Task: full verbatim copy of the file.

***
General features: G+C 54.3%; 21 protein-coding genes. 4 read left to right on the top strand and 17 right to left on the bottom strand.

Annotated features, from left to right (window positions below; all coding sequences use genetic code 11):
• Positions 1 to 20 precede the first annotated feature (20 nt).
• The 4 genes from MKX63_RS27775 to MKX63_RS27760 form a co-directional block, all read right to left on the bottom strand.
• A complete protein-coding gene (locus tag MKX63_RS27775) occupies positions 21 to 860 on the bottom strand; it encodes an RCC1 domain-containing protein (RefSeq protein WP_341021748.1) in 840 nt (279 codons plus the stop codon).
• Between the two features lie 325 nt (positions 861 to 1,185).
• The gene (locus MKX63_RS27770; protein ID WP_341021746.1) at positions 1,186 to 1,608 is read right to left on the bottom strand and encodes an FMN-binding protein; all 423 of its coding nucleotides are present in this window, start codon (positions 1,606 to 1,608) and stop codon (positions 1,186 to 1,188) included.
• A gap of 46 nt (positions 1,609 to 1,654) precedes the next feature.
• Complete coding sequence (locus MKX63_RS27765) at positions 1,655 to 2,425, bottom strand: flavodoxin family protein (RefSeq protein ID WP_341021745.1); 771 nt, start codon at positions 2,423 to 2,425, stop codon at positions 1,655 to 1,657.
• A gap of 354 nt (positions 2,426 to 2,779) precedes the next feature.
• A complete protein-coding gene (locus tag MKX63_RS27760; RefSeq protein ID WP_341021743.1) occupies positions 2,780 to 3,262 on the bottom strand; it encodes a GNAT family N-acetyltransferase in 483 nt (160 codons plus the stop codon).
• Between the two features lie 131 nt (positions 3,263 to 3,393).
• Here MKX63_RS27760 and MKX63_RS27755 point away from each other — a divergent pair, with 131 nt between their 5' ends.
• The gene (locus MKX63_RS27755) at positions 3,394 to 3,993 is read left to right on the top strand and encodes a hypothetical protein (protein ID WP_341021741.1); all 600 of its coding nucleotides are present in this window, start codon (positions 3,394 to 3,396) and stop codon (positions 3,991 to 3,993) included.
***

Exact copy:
General features: G+C 54.3%; 21 protein-coding genes. 4 read left to right on the top strand and 17 right to left on the bottom strand.

Annotated features, from left to right (window positions below; all coding sequences use genetic code 11):
• Positions 1 to 20 precede the first annotated feature (20 nt).
• The 4 genes from MKX63_RS27775 to MKX63_RS27760 form a co-directional block, all read right to left on the bottom strand.
• A complete protein-coding gene (locus tag MKX63_RS27775) occupies positions 21 to 860 on the bottom strand; it encodes an RCC1 domain-containing protein (RefSeq protein WP_341021748.1) in 840 nt (279 codons plus the stop codon).
• Between the two features lie 325 nt (positions 861 to 1,185).
• The gene (locus MKX63_RS27770; protein ID WP_341021746.1) at positions 1,186 to 1,608 is read right to left on the bottom strand and encodes an FMN-binding protein; all 423 of its coding nucleotides are present in this window, start codon (positions 1,606 to 1,608) and stop codon (positions 1,186 to 1,188) included.
• A gap of 46 nt (positions 1,609 to 1,654) precedes the next feature.
• Complete coding sequence (locus MKX63_RS27765) at positions 1,655 to 2,425, bottom strand: flavodoxin family protein (RefSeq protein ID WP_341021745.1); 771 nt, start codon at positions 2,423 to 2,425, stop codon at positions 1,655 to 1,657.
• A gap of 354 nt (positions 2,426 to 2,779) precedes the next feature.
• A complete protein-coding gene (locus tag MKX63_RS27760; RefSeq protein ID WP_341021743.1) occupies positions 2,780 to 3,262 on the bottom strand; it encodes a GNAT family N-acetyltransferase in 483 nt (160 codons plus the stop codon).
• Between the two features lie 131 nt (positions 3,263 to 3,393).
• Here MKX63_RS27760 and MKX63_RS27755 point away from each other — a divergent pair, with 131 nt between their 5' ends.
• The gene (locus MKX63_RS27755) at positions 3,394 to 3,993 is read left to right on the top strand and encodes a hypothetical protein (protein ID WP_341021741.1); all 600 of its coding nucleotides are present in this window, start codon (positions 3,394 to 3,396) and stop codon (positions 3,991 to 3,993) included.